SARASOTA, Fla. (May 19 2017) – Dr. Jody McBrien is no stranger to travel, having visited dozens of countries, including Japan this summer to teach at Sōka University in Tokyo.
Soon, she’ll head to another destination. The education specialist, who has written about refugees and efforts to resettle them, was recently selected by publisher John Wiley & Sons Inc. to receive its first Women in Research Travel Award.
“As I recall, I saw the call back in January. I didn’t think I had any chance at it, but I chose to apply anyway,” Dr. McBrien said. “So I was very surprised when I received an email from Wiley congratulating me.”
Selected from among 200 applicants, Dr. McBrien said she intends to use the award’s $2,000 cash prize to present her work internationally at the July 2018 International Association for the Study of Forced Migration Conference in Thessaloniki, Greece.
“After that, I hope to spend two weeks volunteering at a refugee camp in Greece,” she said. “As I did not expect to receive this award, I am certainly very pleased that I received it!”
USFSM to host academics from around the world
USF Sarasota-Manatee next week is set to host two back-to-back conferences that together are expected to draw hundreds of academics and students from around the world.
The first event, the Global Conference on Education and Research (GLOCER), scheduled May 22-25, will focus on teaching methods and research. The second, the Graduate Student Research Conference in Business and Economics, May 25-26, is concerned with business practices and economic theory.
Between the two, about 200 academics and graduate students are anticipated representing 40 institutions in 24 countries, co-organizer Dr. Cihan Cobanoglu said.
Dr. Cobanoglu, McKibbon Endowed Chair and director of the M3 Center for Hospitality Technology and Innovation at USFSM, planned the events with Dr. Waynne James, a professor of adult education at the College of Education at USF in Tampa, starting a year ago.
Also helping organize the event were USFSM students, including graduate student Akash Mehta, who called the experience enjoyable and instructive.
The Association of North America Higher Education International (ANAHEI) helped get the word out and USF and USFSM faculty issued calls for papers to attract scholars, including from overseas.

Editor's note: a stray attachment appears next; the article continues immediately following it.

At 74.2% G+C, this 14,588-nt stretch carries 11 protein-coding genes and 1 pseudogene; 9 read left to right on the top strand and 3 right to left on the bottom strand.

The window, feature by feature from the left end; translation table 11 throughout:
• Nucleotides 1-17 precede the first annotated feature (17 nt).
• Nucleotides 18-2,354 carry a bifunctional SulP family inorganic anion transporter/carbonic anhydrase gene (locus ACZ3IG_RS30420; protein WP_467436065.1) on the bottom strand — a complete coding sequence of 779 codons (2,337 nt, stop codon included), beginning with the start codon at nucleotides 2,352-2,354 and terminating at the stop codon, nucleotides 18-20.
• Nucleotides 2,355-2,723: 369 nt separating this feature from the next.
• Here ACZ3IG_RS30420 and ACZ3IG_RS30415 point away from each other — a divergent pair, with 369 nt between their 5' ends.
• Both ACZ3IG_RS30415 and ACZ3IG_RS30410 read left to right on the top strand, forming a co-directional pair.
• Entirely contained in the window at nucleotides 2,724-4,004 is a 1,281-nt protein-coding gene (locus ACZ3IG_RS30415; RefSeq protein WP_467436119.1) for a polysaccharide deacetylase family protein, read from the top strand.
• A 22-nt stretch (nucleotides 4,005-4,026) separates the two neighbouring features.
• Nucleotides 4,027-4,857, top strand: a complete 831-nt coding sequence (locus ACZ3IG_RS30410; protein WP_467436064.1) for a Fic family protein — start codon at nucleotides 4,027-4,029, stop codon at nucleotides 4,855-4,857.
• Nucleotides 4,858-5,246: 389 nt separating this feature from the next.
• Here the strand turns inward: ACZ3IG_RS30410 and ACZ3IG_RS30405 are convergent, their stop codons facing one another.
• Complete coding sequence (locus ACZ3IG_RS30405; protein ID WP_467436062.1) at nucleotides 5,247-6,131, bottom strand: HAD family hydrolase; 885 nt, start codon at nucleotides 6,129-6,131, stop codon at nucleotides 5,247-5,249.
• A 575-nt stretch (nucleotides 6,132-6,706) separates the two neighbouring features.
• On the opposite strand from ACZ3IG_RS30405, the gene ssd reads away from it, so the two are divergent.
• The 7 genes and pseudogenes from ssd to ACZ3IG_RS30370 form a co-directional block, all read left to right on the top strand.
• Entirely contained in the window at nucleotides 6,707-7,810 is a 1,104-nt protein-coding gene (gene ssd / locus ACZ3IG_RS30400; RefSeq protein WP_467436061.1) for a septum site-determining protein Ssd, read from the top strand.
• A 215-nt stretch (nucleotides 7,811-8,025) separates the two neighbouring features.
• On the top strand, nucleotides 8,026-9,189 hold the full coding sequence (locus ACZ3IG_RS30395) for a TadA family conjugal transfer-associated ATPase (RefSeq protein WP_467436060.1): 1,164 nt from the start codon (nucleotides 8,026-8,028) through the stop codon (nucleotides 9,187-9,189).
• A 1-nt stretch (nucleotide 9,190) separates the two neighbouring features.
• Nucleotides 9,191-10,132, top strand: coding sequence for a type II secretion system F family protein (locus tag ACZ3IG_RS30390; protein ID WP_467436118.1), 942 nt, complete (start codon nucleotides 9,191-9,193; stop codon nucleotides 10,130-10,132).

Although academics often travel abroad for conferences, it’s rare for graduate students to do the same.
“My hope is that these conferences create an atmosphere for interdisciplinary cooperation and research ideas,” Dr. Cobanoglu said. “I also hope that we can network to learn more about each other.”
Keynote speakers will include Dr. Terry Osborn, interim regional chancellor at USFSM, and Dr. Roger Brindley, who leads USF World, which oversees system-wide global engagement for USF.
Dr. Karen Holbrook, senior advisor to the system president, will serve as a keynote speaker at the Graduate Student Research Conference. To learn more about that event, visit gradconference.org/schedule/.
For information, visit conference.anahei.org/schedule/.
Grads report success at finding jobs
Some Class of 2017 graduates are reporting back that they’re having success finding jobs, including a couple of alums who’ve chosen to stay local.
Michasel Kletschke, a 23-year-old business management graduate, says he’s looking forward to joining Enterprise Holdings’ management program this summer.
“It’s nice, first off, to find a job right out of college, but secondly their management program is very well known and highly regarded,” he said. “It’s a huge opportunity for me and I’m really excited.”
He heard about the program through USFSM’s Career Services Office and expects to start the eight-month training in mid- to late-June.
A transplant from Zurich, Switzerland, Kletschke said he couldn’t help but notice that Enterprise has a European presence, including in Germany. Kletschke came to the United States as a 16-year-old and happens to speak fluent German, however he says his focus right now is on the management program.
After that, he’ll work wherever he’s needed most.
“We’ll see. I still have lot of training to get through,” he said.
Also remaining in the area is Taylor Greenan, 21, who landed a job at Sarasota County as a mosquito management aide.
The biology major started her new job the day she graduated, May 8.
She said she was excited at the prospect of working in her field right out of college, but she hasn’t ruled out the possibility of enrolling in graduate school in a few years.
“I want to work for a little while, but at some point I’ll probably go back to school,” she said.
Congratulations to both.